The Cult's 'Top 10' Books of 2010
It's that time of year again at The Cult when we appropriate Valentine's Day (close enough) for our own celebration as book smitten fiends. That of course, means publishing our second annual Top Ten list of books from the previous year. It's not only fitting to post this on V-day, but pragmatic too, as I get a lot of books in December and need a month or so to finish up my year-end reading.
These go to eleven.
Or rather, this list goes to eleven, but let me explain. Friday, a friend mentioned a book to me with such an intriguing title that I immediately looked it up and read an excerpt. After reading a couple of pages, I downloaded it and finished it over the weekend. (Thanks, Richard!) As it turns out it was released in 2010 and I would feel remiss in not adding it to the list. I promise not to let this evolve into a top twenty or thirty over time, but in this case, this list goes to eleven.
Caveats: This list is based on my own highly personal and promiscuous reading habits and does not necessarily reflect our other voracious readers at The Cult, nor are they Chuck’s personal favorites or recommendations. I notice there are quite a few short story collections this year, and I wouldn’t say I’m inclined towards that form in particular, it was just an amazing year for story collections. So without further ado…
(In alphabetical order!)
"Sunset Park" by Paul Auster
I enjoyed this nostalgic paen to a Brooklyn neighborhood with its topical but understated observations on the American housing scandal- but with some reservations. The ending was abrupt and kind of unsatisfying and the birth-control choices of a seventeen year-year old character, creepy and unrealistic, but overall this short novel was an elegant and deeply engrossing study of a small slice of America with compelling characters.
"Slut Lullabies" by Gina Frangello
The title of this one grabbed my attention and the first sentence hooked me and I was useless until I finished it. I don't have super enough superlatives to convey how perfect these stories are; every story is meaty and complicated and satisfying. If you are tired of "slice of life, no resolution" stories, this collection is the antidote.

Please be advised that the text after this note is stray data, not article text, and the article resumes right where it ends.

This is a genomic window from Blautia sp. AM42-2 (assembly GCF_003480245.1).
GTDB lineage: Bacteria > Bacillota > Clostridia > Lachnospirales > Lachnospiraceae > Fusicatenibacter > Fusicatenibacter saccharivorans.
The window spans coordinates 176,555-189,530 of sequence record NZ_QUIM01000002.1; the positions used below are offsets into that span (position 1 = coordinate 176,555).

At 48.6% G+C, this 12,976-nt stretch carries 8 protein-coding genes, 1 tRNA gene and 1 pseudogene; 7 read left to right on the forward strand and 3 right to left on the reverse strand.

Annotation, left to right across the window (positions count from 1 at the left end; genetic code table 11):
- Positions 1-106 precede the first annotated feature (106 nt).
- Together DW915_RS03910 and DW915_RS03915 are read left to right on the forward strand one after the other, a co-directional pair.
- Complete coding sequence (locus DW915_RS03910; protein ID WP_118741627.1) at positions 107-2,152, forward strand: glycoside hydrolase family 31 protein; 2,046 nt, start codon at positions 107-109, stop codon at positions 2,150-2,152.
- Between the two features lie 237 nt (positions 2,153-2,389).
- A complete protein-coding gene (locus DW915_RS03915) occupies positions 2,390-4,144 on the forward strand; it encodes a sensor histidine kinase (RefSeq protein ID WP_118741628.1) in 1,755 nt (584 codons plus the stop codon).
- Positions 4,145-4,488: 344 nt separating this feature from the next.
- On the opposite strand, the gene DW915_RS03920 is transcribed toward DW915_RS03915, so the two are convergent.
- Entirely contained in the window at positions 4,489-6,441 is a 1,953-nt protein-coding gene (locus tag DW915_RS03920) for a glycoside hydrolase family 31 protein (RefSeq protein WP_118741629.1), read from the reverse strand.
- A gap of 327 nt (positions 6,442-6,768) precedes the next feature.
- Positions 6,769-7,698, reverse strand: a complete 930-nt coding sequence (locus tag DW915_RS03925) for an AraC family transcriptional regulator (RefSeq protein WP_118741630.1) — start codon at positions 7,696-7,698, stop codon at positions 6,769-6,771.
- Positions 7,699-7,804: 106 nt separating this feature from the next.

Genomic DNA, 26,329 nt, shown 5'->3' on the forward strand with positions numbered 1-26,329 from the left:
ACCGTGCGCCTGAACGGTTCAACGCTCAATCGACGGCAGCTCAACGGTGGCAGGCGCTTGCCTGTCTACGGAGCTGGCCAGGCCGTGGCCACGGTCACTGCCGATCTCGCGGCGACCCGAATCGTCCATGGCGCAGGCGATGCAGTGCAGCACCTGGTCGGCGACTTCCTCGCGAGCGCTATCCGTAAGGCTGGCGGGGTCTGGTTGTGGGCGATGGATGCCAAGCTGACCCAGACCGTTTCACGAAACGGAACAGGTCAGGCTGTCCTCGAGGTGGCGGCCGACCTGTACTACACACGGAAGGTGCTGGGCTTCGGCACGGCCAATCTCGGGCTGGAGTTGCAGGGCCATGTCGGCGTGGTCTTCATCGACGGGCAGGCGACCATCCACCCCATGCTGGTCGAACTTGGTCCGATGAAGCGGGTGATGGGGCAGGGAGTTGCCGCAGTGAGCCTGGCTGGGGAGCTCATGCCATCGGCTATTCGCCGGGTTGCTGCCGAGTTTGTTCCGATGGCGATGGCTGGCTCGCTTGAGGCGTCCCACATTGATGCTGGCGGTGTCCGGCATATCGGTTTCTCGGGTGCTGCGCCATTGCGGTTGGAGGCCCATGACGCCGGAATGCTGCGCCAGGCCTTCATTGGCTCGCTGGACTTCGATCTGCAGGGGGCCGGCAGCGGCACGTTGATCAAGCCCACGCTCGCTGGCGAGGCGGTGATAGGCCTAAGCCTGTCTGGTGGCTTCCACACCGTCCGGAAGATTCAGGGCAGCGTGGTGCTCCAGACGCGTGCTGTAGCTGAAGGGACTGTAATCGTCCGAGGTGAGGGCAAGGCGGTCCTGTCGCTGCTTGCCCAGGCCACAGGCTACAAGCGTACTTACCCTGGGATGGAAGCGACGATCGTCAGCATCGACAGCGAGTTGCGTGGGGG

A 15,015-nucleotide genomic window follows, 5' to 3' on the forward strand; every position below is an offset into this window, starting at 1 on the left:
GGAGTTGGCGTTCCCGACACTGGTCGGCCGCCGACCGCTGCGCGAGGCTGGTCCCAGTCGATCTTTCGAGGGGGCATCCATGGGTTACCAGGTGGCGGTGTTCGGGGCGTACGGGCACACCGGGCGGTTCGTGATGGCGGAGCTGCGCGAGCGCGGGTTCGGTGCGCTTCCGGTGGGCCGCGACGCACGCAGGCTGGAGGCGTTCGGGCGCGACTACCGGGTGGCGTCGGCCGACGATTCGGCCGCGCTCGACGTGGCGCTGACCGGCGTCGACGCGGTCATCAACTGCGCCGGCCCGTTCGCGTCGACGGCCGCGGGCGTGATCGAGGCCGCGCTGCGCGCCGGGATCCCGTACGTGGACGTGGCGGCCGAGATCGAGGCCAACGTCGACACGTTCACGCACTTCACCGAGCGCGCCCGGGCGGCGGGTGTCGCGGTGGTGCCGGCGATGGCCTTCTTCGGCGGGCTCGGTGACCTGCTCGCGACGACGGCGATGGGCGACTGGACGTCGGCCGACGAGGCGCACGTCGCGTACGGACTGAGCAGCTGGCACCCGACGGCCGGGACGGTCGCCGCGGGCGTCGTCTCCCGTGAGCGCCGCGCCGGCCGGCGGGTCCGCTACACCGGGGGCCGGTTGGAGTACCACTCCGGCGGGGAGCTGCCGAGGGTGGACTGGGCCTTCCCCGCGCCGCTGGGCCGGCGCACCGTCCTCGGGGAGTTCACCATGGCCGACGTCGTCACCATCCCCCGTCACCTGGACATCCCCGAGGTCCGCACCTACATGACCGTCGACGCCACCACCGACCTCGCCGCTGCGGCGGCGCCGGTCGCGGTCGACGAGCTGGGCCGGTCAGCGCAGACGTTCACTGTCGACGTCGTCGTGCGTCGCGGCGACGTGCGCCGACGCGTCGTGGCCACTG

Frangello doesn't shirk away from the sordid and contemptible in human affairs but she also doesn't condemn, and I think that lilt of empathy that shines through is remarkable.
"The Ones That Got Away" by Stephen Graham Jones
I'm a huge fan of Stephen Graham Jones and was eagerly awaiting this collection since I'm in awe of his 2005 collection Bleed Into Me. I was freaked the hell out at first because this is nothing at all like that meditative, haunting and heart-breaking book, this is HORROR. Think Shirley Jackson, early Stephen King kind of horror where you're lulled in by the ordinary and completely unprepared when the blood and gore hits the fan.
Jones simply can't write a bad sentence and I love so much that he chose to explore this genre. It's hard to find a really well written story that satisfies that need to be terrified and horrified every once in a while.
"Great House" by Nicole Krauss
Kruass is a fantastic novelist and I've been waiting for Great House for years it feels. The story revolves around a desk as it impacts the lives of four different characters and Krauss explores their stories in a meticulous yet seemingly arbitrary way. One of Krauss's many skills is the deft way she elevates what could be a cumbersome gimmick, but each individual story is absorbing and fully realized.
There are so many ways that grief and loss are dealt with in this book that as a reader you almost forget that the heartbreak isn't your own.
"The Orange Eats Creeps" by Grace Krilanovich
The Orange Eats Creep reads more like a poem than a novel, and a hallucinatory one at that. There's not much of a story which is either really frustrating (as two people I recommended the book to complained) or kind of inconsequential once you sink into the writing. I loved it, and I loved not knowing what was real and what was imagined and I'm going to keep recommending it even if someone throws it at me in rage. It has that kind of polarizing reaction.